Explore further: Neuroscientists show activity patterns in fly brain are optimized for memory storage

More information: "Imaging a population code for odor identity in the Drosophila mushroom body" is published online in Journal of Neuroscience on June 19, 2013. The authors are: Robert Campbell, Kyle Honegger, Hongtao Qin, Wanhe Li, Ebru Demir, & Glenn Turner. The paper can be obtained online at DOI: dx.doi.org/10.1523/JNEUROSCI.0682-12.2013

Related Stories

Neuroscientists show activity patterns in fly brain are optimized for memory storage

August 18, 2011
We know from experience that particular smells are almost inseparable in our minds with memories, some vague and others very specific. The smell of just-baked bread may trigger an involuntary mental journey, even if for a ...

Flies reveal that a sense of smell, like a melody, depends upon timing

April 10, 2013
(Medical Xpress)—The sense of smell remains a mystery in many respects. Fragrance companies, for instance, know it is crucial that chemical compounds in perfumes reach nostrils at different rates to create the desired sensory ...

Researcher finds elderly lose ability to distinguish between odors

November 10, 2011
Scientists studying how the sense of smell changes as people age, found that olfactory sensory neurons in those 60 and over showed an unexpected response to odor that made it more difficult to distinguish specific smells, ...

How memory is read out in the brain: MB-V2 nerve cells enable the read-out of associative memories

July 8, 2011
What happens if you cannot recall your memory correctly? You are able to associate and store the name and face of a person, yet you might be unable to remember them when you meet that person. In this example, the recall of ...

A giant interneuron for sparse coding

May 13, 2011
A single interneuron controls activity adaptively in 50,000 neurons, enabling consistently sparse codes for odors.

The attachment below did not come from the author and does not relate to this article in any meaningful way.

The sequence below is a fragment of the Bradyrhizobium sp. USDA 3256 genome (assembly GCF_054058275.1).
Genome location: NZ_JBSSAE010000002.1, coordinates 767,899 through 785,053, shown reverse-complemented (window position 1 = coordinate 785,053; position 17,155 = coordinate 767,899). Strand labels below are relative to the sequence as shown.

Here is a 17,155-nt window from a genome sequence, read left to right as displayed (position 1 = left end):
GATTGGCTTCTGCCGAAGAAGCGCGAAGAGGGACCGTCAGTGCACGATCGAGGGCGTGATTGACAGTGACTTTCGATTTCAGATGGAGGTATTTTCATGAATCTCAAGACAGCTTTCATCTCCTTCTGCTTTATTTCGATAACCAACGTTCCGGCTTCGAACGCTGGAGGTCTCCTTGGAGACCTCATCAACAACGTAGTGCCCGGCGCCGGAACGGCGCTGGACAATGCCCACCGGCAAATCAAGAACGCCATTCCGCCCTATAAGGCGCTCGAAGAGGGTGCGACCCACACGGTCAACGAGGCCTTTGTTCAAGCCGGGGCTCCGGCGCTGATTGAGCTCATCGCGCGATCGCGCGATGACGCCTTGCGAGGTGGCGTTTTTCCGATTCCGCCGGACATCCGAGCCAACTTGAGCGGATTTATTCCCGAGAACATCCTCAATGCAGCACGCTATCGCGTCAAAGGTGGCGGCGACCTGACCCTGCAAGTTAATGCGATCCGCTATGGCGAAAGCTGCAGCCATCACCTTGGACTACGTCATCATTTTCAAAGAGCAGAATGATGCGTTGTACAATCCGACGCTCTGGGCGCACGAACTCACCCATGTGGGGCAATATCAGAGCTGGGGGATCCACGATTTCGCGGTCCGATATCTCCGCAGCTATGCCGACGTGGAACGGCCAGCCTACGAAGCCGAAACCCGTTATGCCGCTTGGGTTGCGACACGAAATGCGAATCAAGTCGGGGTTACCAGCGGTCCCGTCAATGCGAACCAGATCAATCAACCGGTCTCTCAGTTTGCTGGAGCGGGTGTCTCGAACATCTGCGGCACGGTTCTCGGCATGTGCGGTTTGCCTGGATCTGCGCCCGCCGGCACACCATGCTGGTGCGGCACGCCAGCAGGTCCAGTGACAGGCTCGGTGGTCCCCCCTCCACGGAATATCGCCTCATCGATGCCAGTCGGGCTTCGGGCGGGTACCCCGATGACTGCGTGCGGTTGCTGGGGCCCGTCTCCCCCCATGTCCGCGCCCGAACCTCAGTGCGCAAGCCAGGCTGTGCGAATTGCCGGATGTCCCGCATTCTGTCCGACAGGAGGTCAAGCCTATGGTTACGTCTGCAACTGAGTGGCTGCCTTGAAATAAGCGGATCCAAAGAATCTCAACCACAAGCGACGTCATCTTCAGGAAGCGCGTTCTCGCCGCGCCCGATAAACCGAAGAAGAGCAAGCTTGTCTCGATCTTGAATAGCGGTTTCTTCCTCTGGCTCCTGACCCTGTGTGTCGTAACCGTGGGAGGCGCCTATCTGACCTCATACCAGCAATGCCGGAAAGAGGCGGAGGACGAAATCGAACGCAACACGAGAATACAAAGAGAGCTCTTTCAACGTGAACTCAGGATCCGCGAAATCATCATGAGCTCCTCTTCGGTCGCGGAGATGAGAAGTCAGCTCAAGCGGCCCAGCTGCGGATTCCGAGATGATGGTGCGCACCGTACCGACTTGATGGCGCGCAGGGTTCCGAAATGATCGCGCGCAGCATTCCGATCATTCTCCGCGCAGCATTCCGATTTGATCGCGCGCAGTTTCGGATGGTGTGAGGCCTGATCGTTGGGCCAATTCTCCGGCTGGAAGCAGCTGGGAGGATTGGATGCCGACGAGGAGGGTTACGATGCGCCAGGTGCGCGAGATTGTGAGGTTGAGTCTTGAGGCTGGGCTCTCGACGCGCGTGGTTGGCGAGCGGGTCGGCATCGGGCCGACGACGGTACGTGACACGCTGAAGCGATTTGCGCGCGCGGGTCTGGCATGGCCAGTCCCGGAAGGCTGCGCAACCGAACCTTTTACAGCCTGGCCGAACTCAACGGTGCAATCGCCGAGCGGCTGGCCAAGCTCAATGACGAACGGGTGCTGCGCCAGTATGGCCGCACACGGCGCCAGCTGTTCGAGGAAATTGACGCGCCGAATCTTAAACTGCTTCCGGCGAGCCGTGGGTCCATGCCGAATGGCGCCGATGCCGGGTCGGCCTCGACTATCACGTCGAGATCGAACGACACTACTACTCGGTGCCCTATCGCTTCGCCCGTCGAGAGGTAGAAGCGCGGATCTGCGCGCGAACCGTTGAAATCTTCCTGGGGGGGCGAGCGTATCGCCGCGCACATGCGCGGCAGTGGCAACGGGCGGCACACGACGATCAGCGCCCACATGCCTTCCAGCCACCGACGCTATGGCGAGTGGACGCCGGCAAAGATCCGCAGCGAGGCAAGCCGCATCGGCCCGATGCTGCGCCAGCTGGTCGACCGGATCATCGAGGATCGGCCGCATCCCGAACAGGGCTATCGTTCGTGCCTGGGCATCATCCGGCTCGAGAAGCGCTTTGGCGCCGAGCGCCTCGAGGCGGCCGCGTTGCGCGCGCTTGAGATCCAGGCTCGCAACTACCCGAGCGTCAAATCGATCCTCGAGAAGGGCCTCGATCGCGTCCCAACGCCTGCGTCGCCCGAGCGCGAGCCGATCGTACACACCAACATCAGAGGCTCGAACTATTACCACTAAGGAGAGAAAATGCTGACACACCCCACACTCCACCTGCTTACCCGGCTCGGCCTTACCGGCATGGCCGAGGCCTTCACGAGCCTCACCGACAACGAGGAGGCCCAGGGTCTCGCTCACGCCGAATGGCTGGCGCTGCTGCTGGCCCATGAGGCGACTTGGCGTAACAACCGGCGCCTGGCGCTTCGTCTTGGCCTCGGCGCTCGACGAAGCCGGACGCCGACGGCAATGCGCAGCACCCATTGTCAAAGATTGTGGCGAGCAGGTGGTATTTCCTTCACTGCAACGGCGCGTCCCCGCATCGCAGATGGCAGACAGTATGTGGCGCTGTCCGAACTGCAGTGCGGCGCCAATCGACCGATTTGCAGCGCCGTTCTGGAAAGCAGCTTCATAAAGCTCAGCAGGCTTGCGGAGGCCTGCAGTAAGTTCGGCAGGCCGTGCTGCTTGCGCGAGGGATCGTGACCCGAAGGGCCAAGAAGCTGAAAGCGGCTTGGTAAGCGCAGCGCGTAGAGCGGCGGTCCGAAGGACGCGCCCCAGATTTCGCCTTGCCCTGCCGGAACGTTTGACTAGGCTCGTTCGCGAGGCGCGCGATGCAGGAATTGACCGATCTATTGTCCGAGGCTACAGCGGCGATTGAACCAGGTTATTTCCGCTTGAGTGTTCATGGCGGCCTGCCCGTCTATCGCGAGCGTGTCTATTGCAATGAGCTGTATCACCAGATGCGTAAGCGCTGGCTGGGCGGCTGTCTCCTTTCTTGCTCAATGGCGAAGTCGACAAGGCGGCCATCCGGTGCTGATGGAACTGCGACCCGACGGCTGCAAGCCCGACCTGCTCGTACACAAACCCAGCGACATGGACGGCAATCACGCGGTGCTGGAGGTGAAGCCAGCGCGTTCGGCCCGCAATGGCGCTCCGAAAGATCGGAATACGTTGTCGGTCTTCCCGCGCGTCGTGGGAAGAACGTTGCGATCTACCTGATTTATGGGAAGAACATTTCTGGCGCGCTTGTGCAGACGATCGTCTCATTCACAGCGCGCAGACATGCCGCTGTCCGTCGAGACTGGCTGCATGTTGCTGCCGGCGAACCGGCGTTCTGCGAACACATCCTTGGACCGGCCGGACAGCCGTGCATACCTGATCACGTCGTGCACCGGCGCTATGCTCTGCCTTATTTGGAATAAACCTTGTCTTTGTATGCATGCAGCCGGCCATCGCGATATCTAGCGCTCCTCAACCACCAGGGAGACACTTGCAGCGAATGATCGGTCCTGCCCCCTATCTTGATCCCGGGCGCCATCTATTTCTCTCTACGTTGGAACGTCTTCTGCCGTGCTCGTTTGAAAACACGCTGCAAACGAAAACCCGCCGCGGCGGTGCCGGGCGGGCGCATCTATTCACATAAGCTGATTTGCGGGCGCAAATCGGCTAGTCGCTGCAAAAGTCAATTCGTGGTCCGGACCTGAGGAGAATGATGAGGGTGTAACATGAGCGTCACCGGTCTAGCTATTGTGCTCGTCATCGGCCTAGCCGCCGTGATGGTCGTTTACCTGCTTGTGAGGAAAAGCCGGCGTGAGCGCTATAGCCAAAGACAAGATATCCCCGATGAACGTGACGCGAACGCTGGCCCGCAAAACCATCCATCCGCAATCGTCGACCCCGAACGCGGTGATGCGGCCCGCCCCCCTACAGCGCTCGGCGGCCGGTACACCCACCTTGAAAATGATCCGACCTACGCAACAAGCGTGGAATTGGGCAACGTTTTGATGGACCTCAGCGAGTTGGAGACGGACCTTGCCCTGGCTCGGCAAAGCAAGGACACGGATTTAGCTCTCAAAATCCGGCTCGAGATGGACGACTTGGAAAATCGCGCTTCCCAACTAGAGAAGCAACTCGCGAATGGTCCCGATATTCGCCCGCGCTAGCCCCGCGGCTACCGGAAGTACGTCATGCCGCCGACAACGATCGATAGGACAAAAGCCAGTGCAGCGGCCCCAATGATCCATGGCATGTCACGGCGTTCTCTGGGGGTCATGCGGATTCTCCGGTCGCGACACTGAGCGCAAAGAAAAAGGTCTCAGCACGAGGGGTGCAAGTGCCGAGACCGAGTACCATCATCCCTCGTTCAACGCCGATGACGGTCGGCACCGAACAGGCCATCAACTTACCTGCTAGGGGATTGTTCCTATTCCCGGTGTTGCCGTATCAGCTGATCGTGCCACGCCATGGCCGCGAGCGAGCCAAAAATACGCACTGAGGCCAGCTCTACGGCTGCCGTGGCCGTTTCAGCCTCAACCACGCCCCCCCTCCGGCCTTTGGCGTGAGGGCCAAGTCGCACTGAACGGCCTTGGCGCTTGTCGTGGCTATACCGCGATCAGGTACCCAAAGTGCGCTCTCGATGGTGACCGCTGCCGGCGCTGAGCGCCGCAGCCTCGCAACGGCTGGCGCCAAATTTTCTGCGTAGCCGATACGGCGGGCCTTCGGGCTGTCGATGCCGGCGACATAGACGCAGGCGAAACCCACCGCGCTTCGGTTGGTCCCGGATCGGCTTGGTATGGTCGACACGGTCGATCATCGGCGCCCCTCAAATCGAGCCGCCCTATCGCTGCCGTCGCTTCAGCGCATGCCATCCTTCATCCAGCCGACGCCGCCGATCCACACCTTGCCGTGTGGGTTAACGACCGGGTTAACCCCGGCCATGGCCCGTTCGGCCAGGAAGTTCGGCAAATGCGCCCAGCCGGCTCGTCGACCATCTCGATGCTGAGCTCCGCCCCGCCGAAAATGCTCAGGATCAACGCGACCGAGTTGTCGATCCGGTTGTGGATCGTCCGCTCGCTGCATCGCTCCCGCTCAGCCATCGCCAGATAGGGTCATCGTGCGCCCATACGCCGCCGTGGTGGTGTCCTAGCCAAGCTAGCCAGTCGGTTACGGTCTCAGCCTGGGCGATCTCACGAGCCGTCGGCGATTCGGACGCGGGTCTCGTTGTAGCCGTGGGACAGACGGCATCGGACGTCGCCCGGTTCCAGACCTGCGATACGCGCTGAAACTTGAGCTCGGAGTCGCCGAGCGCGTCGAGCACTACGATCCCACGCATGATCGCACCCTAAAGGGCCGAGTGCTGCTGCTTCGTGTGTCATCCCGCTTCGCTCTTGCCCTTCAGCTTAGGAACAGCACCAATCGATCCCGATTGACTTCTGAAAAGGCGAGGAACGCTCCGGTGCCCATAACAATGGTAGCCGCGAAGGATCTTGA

Study shows how brain cells shape temperature preferences

January 29, 2013
While the wooly musk ox may like it cold, fruit flies definitely do not. They like it hot, or at least warm. In fact, their preferred optimum temperature is very similar to that of humans—76 degrees F.

Recommended for you

Brain stimulation may improve cognitive performance in people with schizophrenia

July 24, 2017
Brain stimulation could be used to treat cognitive deficits frequently associated with schizophrenia, according to a new study from King's College London.

New map may lead to drug development for complex brain disorders, researcher says

July 24, 2017
Just as parents are not the root of all their children's problems, a single gene mutation can't be blamed for complex brain disorders like autism, according to a Keck School of Medicine of USC neuroscientist.

Bird songs provide insight into how developing brain forms memories

July 24, 2017
Researchers at the University of Chicago have demonstrated, for the first time, that a key protein complex in the brain is linked to the ability of young animals to learn behavioral patterns from adults.

Working around spinal injuries: Rehabilitation, drug treatment lets rats recover some involuntary movement

July 24, 2017
A new study in rats shows that changes in the brain after spinal cord injury are necessary to restore at least some function to lower limbs. The work was published recently in the journal eLife.

Scientists capture first image of major brain receptor in action

July 24, 2017
Columbia University Medical Center (CUMC) researchers have captured the first three-dimensional snapshots of the AMPA-subtype glutamate receptor in action. The receptor, which regulates most electrical signaling in the brain, ...

Research identifies new brain death pathway in Alzheimer's disease

July 24, 2017
Alzheimer's disease tragically ravages the brains, memories and ultimately, personalities of its victims. Now affecting 5 million Americans, Alzheimer's disease is the sixth leading cause of death in the U.S., and a cure ...

0 comments

Please sign in to add a comment. Registration is free, and takes less than a minute. Read more

Click here to reset your password.
Sign in to get notified via email when new comments are made.